Turkish President Recep Erdogan wants to show the great powers that he has his say in the redistribution of the cards in the Middle East and in the resolution of conflicts in the region, at a time, moreover, when the world order that emerged from 1945, the end of the Second World War, has become obsolete.
However, the bellicose excesses of the Turkish president point to the immeasurable shortcomings of the European Union in matters of defense. From support for jihadists in Syria and Libya, to provocations against Greece in the eastern Mediterranean and ostentatious military support for Azerbaijan in the Nagorno-Karabakh conflict, Turkey is stepping up its provocations. And Europe, weakened by Franco-German differences on the subject, fails to assert itself as a great force capable of standing up to the new Ottoman sultan.
As Adel Bakawan, a researcher at the Institute of International Relations says: “By engaging his country on several fronts, he is trying to capitalise on his image as a warlord.” Like Vladimir Putin, he wants to take advantage of the withdrawal of Western powers from the Middle East, particularly the United States. He moves his pawns to advance his great project of neo-Ottoman reconquest.
According to many observers, he set foot again in Libya because it was there that Turkey’s founder, Kemal Atatürk, achieved his first military success. But, in Libya, he above all monetised his military aid against the approval of the strong man of the Tripoli region, Fayez al-Sarraj, a Muslim Brother like himself, to award him the exploitation of numerous oil fields and four strategic military bases.
Erdogan is dangerous, he wants to Islamise the Maghreb, starting with Tunisia where he maintains close links with the “Tunisian Khomeini”: Rached Ghannouchi, the leader of the Islamist Ennahda Party.
And in the Eastern Mediterranean, despite the strong criticism voiced by the French President, Emmanuel Macron, against Erdogan’s policy, the Westerners, and especially the Europeans, have little room for maneuver against him: he is a member of NATO, we cannot declare war on him. The only means of pressure were economic sanctions, especially since the Turkish economy was moribund. But in retaliation, Erdogan can put pressure on Europe, by exercising his usual blackmail linked to the flow of migrants from Greece and now from Libya.
At some point, Westerners will have to paint Erdogan into a corner, saying to him : Whose side are you on? You are a member of NATO, with the second largest armed force in the Alliance after the United States, do you want to stay there or not, because you often side with Vladimir Putin, from whom you bought S-400 missiles incompatible with NATO military equipment?
Greece’s geostrategic position is a major issue. It is in the interest of the EU to support it facing Erdogan. However, as the Defense Advisor to the Greek Prime Minister, Kyriákos Mitsotakis, says: “When a country commits its entire fleet, defying the norms of international law, it is because it intends to go all the way”.
Emmanuel Macron is right to declare that Erdogan “pursues an expansionist policy that mixes nationalism and Islamism that is not compatible with European interests and is a destabilising factor”, while specifying that he is not in favour of escalation but does not believe in “impotent diplomacy”.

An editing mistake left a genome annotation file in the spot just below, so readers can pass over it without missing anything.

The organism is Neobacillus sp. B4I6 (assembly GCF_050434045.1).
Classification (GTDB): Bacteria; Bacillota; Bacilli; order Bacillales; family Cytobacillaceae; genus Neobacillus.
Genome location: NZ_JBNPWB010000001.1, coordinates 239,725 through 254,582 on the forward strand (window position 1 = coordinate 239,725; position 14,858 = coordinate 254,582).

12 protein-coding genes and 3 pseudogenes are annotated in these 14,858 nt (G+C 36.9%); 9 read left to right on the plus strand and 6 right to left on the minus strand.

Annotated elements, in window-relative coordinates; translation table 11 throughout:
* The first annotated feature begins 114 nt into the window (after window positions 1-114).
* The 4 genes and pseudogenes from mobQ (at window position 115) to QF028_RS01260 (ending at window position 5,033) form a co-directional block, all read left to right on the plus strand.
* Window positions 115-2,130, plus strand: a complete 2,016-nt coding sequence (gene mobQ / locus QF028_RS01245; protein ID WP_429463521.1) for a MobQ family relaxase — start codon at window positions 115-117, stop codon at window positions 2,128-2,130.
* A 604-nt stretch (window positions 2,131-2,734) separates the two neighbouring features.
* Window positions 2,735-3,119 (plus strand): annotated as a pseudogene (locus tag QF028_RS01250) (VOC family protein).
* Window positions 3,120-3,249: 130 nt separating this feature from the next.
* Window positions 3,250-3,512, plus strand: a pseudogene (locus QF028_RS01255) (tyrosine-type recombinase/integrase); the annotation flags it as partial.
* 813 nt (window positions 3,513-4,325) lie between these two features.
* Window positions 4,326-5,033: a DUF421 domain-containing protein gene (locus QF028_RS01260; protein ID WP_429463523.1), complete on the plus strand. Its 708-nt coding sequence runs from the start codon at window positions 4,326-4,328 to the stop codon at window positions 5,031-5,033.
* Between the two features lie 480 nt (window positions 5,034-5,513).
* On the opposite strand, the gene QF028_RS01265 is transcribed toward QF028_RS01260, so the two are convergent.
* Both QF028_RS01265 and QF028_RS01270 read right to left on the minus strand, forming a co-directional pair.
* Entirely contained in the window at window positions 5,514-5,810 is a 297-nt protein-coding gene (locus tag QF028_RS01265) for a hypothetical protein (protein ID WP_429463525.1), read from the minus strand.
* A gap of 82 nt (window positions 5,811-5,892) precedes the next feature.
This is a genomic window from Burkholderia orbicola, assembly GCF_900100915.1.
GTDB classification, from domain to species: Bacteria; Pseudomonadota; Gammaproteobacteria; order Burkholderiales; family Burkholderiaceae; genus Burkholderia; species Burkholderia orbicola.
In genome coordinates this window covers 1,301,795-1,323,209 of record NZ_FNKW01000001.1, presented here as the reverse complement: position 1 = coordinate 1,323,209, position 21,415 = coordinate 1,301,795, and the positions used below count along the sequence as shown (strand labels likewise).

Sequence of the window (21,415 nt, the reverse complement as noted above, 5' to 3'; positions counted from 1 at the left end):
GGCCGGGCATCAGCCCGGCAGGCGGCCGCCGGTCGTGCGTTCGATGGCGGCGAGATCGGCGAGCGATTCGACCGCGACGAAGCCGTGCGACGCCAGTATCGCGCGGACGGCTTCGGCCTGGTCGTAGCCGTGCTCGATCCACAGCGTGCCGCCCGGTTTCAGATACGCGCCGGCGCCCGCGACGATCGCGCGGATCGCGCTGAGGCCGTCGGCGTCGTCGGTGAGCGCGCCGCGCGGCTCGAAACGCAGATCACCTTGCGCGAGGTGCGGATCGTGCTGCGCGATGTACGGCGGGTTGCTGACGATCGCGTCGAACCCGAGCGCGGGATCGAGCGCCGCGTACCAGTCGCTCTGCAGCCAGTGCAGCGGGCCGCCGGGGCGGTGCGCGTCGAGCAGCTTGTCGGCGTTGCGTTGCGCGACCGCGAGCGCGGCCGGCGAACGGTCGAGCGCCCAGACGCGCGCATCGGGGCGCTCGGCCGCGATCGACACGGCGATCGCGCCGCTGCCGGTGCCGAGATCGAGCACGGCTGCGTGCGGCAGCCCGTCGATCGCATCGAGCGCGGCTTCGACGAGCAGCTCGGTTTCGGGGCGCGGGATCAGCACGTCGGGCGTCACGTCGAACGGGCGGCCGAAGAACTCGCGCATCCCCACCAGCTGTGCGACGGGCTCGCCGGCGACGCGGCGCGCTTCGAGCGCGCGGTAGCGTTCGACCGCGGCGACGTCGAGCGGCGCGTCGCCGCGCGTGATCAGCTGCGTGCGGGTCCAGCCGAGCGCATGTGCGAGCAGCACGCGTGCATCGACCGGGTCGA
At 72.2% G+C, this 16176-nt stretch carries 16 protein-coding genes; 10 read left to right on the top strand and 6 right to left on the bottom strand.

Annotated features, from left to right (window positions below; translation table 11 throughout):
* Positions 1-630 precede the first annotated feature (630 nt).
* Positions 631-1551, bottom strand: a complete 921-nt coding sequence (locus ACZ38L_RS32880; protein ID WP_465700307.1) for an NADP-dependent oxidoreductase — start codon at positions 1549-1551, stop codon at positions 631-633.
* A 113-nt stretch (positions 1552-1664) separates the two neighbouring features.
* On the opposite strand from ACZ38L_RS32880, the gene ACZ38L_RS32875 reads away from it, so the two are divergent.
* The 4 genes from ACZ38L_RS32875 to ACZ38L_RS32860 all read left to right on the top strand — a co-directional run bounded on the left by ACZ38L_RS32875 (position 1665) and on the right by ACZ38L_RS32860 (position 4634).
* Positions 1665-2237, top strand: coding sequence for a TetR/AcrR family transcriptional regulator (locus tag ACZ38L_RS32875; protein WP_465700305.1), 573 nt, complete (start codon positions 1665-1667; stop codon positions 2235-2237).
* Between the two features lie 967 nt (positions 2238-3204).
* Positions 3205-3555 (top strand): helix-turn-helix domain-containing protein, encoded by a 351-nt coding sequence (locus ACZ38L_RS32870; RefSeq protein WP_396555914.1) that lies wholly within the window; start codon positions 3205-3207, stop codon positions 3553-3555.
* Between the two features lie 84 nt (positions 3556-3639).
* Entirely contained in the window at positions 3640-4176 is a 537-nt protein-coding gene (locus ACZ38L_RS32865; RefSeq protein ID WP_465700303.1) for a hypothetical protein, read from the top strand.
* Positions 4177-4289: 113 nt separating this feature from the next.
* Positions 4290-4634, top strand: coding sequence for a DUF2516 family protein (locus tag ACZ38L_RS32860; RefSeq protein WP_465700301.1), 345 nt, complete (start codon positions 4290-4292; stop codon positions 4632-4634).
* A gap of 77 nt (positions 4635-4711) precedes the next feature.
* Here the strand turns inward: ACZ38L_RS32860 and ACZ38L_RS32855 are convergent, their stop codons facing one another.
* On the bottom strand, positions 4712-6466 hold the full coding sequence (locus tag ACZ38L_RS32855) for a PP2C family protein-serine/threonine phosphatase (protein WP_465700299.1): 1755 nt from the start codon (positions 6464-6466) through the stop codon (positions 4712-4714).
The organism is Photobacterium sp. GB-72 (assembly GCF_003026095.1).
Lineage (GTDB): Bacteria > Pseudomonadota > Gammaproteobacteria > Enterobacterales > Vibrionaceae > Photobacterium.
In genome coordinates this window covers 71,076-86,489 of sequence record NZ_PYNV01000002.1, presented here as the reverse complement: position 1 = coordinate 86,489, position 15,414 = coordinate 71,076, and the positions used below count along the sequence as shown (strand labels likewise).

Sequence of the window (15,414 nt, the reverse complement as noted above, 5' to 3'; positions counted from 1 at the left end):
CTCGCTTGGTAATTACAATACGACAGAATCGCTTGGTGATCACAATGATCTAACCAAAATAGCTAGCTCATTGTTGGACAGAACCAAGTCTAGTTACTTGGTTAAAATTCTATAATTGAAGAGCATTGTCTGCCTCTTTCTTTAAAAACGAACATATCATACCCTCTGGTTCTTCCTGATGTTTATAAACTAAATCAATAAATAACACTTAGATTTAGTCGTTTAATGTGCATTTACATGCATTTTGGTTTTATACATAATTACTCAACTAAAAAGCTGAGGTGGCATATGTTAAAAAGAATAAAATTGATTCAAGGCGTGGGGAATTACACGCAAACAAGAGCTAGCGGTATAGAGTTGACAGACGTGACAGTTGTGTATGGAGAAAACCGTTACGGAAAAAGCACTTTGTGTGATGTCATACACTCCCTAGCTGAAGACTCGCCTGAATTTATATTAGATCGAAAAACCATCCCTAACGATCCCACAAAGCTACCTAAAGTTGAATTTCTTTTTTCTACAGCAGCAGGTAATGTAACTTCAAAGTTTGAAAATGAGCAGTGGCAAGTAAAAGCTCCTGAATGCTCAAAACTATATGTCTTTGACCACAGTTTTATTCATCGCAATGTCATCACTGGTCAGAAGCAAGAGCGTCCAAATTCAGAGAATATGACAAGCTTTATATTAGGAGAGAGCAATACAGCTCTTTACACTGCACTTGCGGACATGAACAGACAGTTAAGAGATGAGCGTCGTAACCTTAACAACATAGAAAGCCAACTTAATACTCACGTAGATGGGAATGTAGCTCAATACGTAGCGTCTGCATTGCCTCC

When he talks about “impotent diplomacy”, Macron refers indirectly to that of Angela Merkel. For the Chancellor, relations with Turkey are of prime importance, not only because of the importance of the presence of three million Turks on German soil, but also because Turkey is the key country in the migratory dossier which, it should be repeated, Erdogan uses as a weapon for blackmailing the European Union.
Outwitting Erdogan will be difficult, because Europeans are divided. Emmanuel Macron has the merit of standing firm against Erdogan. He plays the role of the European policeman, not only in the Sahel against the Jihadists, but now in the Eastern Mediterranean as well, against the Turks and Erdogan. It is high time Angela Merkel understood that Erdogan cannot be allowed to indulge in a policy of fait accompli in the Mediterranean.
Erdogan, like his friends Putin and Xi Jinping, understands only the balance of power. In this respect, I fully agree with the analysis of the historian and theologian Jean-François Colosimo: We cannot allow the borders in the Levant to be transgressed and the European Union to be attacked at its borders […] Any peace that we think we can buy from a warmonger has the price of its overbidding […]. The chancelleries and the European Commission may well protest against the law, but Europe, like the great Rome, will end up paying a new price for force, and the ransom will inevitably be higher!
For years, European capitals have struggled to react to the multiple provocations and authoritarian abuses of Ankara, from repeated human rights violations to the lasting partition of Cyprus, including Erdogan’s entry into the Balkans. , its interventionism in Syria, Libya and quite recently in Nagorno-Karabakh, its instrumentalisation of jihadist mercenaries and its complicity with Daesh. Without forgetting his shift into the Russian military fold and his connections with the fundamentalist International of the Muslim Brotherhood…
It is time for this to stop. Europe must come out of its silence, because the hour of awakening has come!
* International policy expert and diplomatic consultant.